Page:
Between my house and the office, there’s a sandwich shop I often visit. It’s hands-down the best in town.
How do I know? Is it the quality of the food? The service behind the counter, perhaps? The fact that I’ve been there so often, they know what I want when I walk in the door? Or that there are hardly ever any ashes or roaches or fingers actually in the food they serve?
No. It’s none of those things. I know it’s the best sandwich shop in town because that’s where the cops eat.
“I see so many cops there, I feel like I’m on parole. I’ve seen less police presence at a Whitey Bulger Fan Club meeting.”
Every time I go there, the place is littered with the fuzz. City cops, traffic cops, university cops — they’re all there, rubbing elbows and billy clubs and chowing down together. And frankly, it’s a little scary. I see so many cops there, I feel like I’m on parole. I’ve seen less police presence at a Whitey Bulger Fan Club meeting.
(That’s a New England joke, folks. You out-of-towners will have to either read up about Whitey or insert your own local scamp above. I can only cover one neighborhood at a time here.)
In some ways, breaking bread with the boys and girls in blue is a little scary. There’s no way in hell, for instance, I’m ever going to double-park there, and ‘just run in for a minute’. I’d have seventeen parking tickets and a busted taillight by the time I reached the counter. A seven-dollar sandwich is reasonable; three-hundred bucks and an impound fee would be just a tad pricey, even with the extra cheese.
You also never know when the cops are going to get itchy. The place is crawling with badges, and I’m worried that someday they’ll try to ‘one up’ each other to enforce the law. If I accidentally throw my soda bottle in with the non-recyclables, am I going to get handcuffed and Mirandized? If I drop my change, will I get the breathalyzer? If I neglect to tip, will they taser my ass and search me at gunpoint for a buck fifty gratuity?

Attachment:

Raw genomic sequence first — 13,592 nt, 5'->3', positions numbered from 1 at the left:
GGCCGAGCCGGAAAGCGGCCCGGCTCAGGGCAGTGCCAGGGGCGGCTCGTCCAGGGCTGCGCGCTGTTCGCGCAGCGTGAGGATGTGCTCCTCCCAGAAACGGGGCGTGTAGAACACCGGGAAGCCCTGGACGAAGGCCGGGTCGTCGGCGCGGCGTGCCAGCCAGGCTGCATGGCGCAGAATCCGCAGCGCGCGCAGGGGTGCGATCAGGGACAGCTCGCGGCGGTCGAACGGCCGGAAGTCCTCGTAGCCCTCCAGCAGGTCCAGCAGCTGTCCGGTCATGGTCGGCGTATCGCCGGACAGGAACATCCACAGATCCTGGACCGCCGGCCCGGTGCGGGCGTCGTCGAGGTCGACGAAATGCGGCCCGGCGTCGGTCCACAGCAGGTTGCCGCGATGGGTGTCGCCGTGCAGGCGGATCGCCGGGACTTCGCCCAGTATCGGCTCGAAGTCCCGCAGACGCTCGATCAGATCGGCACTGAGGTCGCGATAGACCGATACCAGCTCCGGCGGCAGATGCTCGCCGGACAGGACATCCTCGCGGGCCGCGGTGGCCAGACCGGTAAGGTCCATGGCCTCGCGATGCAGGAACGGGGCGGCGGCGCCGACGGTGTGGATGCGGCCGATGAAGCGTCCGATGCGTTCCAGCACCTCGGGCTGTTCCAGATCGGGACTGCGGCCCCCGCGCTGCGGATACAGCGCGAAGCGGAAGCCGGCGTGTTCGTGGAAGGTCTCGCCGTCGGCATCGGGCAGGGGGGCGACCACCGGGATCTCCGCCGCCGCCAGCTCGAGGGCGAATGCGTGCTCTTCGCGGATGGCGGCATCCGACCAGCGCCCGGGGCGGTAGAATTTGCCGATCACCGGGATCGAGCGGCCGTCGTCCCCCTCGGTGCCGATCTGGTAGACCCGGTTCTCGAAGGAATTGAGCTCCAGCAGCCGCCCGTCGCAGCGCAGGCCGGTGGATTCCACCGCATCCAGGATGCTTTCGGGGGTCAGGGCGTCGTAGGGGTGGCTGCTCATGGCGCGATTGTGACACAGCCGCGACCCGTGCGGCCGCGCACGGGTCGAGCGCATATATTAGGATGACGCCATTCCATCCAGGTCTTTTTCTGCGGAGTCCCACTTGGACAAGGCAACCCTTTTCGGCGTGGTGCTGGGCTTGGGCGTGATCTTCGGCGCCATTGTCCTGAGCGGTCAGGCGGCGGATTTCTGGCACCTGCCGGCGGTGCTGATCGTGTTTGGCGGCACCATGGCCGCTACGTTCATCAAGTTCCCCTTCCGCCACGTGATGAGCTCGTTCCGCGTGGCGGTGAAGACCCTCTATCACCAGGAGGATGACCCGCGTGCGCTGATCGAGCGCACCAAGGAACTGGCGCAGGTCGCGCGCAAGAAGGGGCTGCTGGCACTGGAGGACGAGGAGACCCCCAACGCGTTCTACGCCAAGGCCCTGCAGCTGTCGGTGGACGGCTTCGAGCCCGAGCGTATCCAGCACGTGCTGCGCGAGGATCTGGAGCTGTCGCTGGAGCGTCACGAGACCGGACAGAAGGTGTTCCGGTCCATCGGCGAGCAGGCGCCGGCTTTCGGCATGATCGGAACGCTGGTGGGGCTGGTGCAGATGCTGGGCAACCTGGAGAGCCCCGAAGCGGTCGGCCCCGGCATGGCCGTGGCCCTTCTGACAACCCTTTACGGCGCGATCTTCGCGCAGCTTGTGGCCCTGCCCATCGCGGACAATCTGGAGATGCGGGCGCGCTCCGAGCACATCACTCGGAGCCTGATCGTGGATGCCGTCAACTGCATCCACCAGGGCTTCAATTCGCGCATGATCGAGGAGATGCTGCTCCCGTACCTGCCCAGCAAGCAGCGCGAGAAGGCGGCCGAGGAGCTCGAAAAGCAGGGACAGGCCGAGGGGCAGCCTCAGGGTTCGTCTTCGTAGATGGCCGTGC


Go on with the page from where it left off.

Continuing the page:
(For the record, I always tip there. Partly because the owners are nice, and partly because I’m just cool like that.
But mostly because the only ‘toasted buns’ I need are the ones wrapped around my chicken cutlet. I don’t want no trouble, officer.)
Still, I keep going back. The gaggle of gun-toting lawmen may be a little nervewracking, but it tells me that this sammich shop is the place to be. There’s no better food for miles around, guaranteed.
Think about it. This is Boston — these cops could eat anywhere they want. They could shake down gourmet Italian joints in the North End for free pasta on the side. They could threaten to raid any number of shady-but-delicious Chinatown establishments, and walk out with all the dim sum they could carry. And the seafood! Plant a dime bag in the kitchen of any one of dozens of fancy-pantsed crab shacks around here, and you’re in line for tasty ocean treats most people can only dream of.
(Assuming you’re a cop, of course. One of us civilians drops an ounce of blow in the back room of Legal Seafood, all we’d get is an ounce less of blow and a lobster claw where the sun don’t shine. Sometimes, you do need the steenking badges.)
But are these cops out there, intimidating waiters and forging dirty back-room deals with five-star chefs?
But probably only when they want to impress a date, on the weekend. For their regular, workaday noontime meal, where do they all end up, screaming in with sirens blaring and pistols drawn?
That’s right. The little sandwich shop on the corner, just past the bridge. My shop, the same place I get my chicken cutlet special and two sodas three times a week.
Hey, maybe this is how all cops get started. Maybe I’ll walk in one day and they’ll be waiting for me, with my very own nightstick and a deputy badge. I could patrol the counter, keeping the lines single-file and breaking kneecaps on any fool who makes a special order. You want fries with that, buddy? NOT ON MY WATCH, MISTER!
Oh, yeah. ‘To Protect and Serve and Score Free Sammiches’. Where do I sign?Permalink | No Comments